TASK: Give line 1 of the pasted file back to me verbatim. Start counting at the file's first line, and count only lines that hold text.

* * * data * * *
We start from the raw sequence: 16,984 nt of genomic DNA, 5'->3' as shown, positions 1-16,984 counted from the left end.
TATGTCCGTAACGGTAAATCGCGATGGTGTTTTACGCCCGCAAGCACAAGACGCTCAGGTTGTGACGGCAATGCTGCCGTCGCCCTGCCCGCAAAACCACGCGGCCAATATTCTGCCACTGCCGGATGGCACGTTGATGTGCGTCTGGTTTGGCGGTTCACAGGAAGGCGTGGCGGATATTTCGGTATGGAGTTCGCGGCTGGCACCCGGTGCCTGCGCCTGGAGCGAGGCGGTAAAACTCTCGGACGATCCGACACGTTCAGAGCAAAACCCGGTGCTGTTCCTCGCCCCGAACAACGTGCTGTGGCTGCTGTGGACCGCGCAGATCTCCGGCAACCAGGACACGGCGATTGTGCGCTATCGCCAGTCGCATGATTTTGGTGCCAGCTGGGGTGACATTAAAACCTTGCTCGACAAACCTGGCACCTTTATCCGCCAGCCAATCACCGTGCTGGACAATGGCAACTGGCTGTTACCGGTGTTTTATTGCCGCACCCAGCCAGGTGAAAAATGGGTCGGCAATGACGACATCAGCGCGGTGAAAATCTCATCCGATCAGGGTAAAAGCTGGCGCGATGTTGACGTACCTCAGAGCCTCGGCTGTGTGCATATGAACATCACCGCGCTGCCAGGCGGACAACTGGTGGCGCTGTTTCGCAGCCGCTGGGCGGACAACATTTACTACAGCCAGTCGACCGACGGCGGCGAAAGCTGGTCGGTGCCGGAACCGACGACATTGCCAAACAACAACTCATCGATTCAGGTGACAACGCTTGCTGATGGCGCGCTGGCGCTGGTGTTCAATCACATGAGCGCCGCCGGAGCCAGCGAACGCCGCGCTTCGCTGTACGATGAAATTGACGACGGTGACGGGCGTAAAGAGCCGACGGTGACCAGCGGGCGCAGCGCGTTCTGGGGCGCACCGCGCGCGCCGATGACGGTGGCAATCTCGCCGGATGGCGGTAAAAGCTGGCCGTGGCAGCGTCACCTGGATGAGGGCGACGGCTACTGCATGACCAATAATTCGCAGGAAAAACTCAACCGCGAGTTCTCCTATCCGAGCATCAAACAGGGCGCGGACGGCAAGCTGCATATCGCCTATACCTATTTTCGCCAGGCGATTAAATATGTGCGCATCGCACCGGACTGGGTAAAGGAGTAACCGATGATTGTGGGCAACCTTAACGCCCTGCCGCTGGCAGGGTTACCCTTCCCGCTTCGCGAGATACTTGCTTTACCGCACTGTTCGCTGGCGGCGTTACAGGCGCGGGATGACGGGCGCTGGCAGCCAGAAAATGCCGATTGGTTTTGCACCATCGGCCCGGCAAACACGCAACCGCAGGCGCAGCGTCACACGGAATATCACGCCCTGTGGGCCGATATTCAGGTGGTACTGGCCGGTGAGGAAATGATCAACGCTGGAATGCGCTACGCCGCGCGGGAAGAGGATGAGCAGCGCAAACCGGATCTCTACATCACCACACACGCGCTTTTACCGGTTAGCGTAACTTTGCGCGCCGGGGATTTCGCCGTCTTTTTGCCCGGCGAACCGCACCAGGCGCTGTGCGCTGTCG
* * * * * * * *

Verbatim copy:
We start from the raw sequence: 16,984 nt of genomic DNA, 5'->3' as shown, positions 1-16,984 counted from the left end.